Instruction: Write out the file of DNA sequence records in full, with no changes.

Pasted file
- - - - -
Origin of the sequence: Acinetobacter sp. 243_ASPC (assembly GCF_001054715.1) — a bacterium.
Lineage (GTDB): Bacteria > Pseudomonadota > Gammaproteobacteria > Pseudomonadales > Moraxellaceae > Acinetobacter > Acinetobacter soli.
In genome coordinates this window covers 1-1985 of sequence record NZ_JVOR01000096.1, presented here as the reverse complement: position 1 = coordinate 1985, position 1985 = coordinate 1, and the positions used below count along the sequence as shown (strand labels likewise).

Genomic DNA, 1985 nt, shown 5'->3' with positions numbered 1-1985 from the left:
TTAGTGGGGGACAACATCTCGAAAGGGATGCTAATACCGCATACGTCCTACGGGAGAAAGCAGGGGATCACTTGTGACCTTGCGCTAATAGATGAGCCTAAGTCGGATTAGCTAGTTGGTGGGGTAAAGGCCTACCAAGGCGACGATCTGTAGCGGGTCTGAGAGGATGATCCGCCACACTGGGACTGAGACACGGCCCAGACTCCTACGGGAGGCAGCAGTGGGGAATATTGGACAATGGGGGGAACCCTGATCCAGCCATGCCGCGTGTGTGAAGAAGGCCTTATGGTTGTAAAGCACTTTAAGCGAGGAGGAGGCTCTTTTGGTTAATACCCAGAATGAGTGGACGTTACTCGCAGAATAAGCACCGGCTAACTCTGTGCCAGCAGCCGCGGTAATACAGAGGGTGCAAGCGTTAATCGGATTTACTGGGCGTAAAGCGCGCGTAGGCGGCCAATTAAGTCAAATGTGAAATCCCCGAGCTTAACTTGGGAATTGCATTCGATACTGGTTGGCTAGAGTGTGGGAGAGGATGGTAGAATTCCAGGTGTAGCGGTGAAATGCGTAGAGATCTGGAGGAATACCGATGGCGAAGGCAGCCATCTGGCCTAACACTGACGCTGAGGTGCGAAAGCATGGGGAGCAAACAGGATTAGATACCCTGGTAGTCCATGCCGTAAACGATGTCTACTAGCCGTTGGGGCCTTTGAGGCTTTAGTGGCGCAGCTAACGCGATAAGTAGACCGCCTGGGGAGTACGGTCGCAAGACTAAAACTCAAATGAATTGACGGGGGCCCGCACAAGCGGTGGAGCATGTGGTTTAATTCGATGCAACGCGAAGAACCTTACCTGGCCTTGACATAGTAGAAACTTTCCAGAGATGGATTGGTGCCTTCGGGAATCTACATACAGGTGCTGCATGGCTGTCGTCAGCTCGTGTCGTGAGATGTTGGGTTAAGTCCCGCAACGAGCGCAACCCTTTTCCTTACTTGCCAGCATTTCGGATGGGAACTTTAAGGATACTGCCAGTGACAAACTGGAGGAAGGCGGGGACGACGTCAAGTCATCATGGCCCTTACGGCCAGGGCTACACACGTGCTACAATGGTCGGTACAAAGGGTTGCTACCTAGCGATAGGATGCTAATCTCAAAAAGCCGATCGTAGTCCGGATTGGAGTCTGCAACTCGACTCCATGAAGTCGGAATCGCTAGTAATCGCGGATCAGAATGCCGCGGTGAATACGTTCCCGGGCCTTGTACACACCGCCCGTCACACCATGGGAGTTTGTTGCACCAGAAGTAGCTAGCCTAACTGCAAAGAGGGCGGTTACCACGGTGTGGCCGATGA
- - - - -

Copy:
Origin of the sequence: Acinetobacter sp. 243_ASPC (assembly GCF_001054715.1) — a bacterium.
Lineage (GTDB): Bacteria > Pseudomonadota > Gammaproteobacteria > Pseudomonadales > Moraxellaceae > Acinetobacter > Acinetobacter soli.
In genome coordinates this window covers 1-1985 of sequence record NZ_JVOR01000096.1, presented here as the reverse complement: position 1 = coordinate 1985, position 1985 = coordinate 1, and the positions used below count along the sequence as shown (strand labels likewise).

Genomic DNA, 1985 nt, shown 5'->3' with positions numbered 1-1985 from the left:
TTAGTGGGGGACAACATCTCGAAAGGGATGCTAATACCGCATACGTCCTACGGGAGAAAGCAGGGGATCACTTGTGACCTTGCGCTAATAGATGAGCCTAAGTCGGATTAGCTAGTTGGTGGGGTAAAGGCCTACCAAGGCGACGATCTGTAGCGGGTCTGAGAGGATGATCCGCCACACTGGGACTGAGACACGGCCCAGACTCCTACGGGAGGCAGCAGTGGGGAATATTGGACAATGGGGGGAACCCTGATCCAGCCATGCCGCGTGTGTGAAGAAGGCCTTATGGTTGTAAAGCACTTTAAGCGAGGAGGAGGCTCTTTTGGTTAATACCCAGAATGAGTGGACGTTACTCGCAGAATAAGCACCGGCTAACTCTGTGCCAGCAGCCGCGGTAATACAGAGGGTGCAAGCGTTAATCGGATTTACTGGGCGTAAAGCGCGCGTAGGCGGCCAATTAAGTCAAATGTGAAATCCCCGAGCTTAACTTGGGAATTGCATTCGATACTGGTTGGCTAGAGTGTGGGAGAGGATGGTAGAATTCCAGGTGTAGCGGTGAAATGCGTAGAGATCTGGAGGAATACCGATGGCGAAGGCAGCCATCTGGCCTAACACTGACGCTGAGGTGCGAAAGCATGGGGAGCAAACAGGATTAGATACCCTGGTAGTCCATGCCGTAAACGATGTCTACTAGCCGTTGGGGCCTTTGAGGCTTTAGTGGCGCAGCTAACGCGATAAGTAGACCGCCTGGGGAGTACGGTCGCAAGACTAAAACTCAAATGAATTGACGGGGGCCCGCACAAGCGGTGGAGCATGTGGTTTAATTCGATGCAACGCGAAGAACCTTACCTGGCCTTGACATAGTAGAAACTTTCCAGAGATGGATTGGTGCCTTCGGGAATCTACATACAGGTGCTGCATGGCTGTCGTCAGCTCGTGTCGTGAGATGTTGGGTTAAGTCCCGCAACGAGCGCAACCCTTTTCCTTACTTGCCAGCATTTCGGATGGGAACTTTAAGGATACTGCCAGTGACAAACTGGAGGAAGGCGGGGACGACGTCAAGTCATCATGGCCCTTACGGCCAGGGCTACACACGTGCTACAATGGTCGGTACAAAGGGTTGCTACCTAGCGATAGGATGCTAATCTCAAAAAGCCGATCGTAGTCCGGATTGGAGTCTGCAACTCGACTCCATGAAGTCGGAATCGCTAGTAATCGCGGATCAGAATGCCGCGGTGAATACGTTCCCGGGCCTTGTACACACCGCCCGTCACACCATGGGAGTTTGTTGCACCAGAAGTAGCTAGCCTAACTGCAAAGAGGGCGGTTACCACGGTGTGGCCGATGA